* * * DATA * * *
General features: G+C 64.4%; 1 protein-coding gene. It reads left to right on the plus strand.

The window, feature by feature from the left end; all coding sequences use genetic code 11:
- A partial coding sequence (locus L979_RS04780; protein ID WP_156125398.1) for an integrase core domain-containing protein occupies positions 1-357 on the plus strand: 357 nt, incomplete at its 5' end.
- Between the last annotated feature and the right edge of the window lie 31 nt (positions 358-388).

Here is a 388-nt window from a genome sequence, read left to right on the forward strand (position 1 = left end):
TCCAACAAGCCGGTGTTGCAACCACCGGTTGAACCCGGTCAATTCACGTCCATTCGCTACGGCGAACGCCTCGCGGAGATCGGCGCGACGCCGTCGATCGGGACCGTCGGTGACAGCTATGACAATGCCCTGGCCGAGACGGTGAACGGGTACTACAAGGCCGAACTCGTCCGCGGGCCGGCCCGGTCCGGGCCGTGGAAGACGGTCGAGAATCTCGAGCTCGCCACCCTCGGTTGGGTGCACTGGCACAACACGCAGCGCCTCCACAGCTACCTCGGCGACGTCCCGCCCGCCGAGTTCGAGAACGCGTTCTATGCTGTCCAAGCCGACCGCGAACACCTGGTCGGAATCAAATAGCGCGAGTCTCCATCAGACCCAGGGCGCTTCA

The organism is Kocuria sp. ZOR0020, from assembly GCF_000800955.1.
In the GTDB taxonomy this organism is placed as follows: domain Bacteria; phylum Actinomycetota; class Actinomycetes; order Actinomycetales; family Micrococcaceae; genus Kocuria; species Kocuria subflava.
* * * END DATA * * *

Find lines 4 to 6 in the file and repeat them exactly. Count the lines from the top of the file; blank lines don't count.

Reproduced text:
- Between the last annotated feature and the right edge of the window lie 31 nt (positions 358-388).

Here is a 388-nt window from a genome sequence, read left to right on the forward strand (position 1 = left end):
TCCAACAAGCCGGTGTTGCAACCACCGGTTGAACCCGGTCAATTCACGTCCATTCGCTACGGCGAACGCCTCGCGGAGATCGGCGCGACGCCGTCGATCGGGACCGTCGGTGACAGCTATGACAATGCCCTGGCCGAGACGGTGAACGGGTACTACAAGGCCGAACTCGTCCGCGGGCCGGCCCGGTCCGGGCCGTGGAAGACGGTCGAGAATCTCGAGCTCGCCACCCTCGGTTGGGTGCACTGGCACAACACGCAGCGCCTCCACAGCTACCTCGGCGACGTCCCGCCCGCCGAGTTCGAGAACGCGTTCTATGCTGTCCAAGCCGACCGCGAACACCTGGTCGGAATCAAATAGCGCGAGTCTCCATCAGACCCAGGGCGCTTCA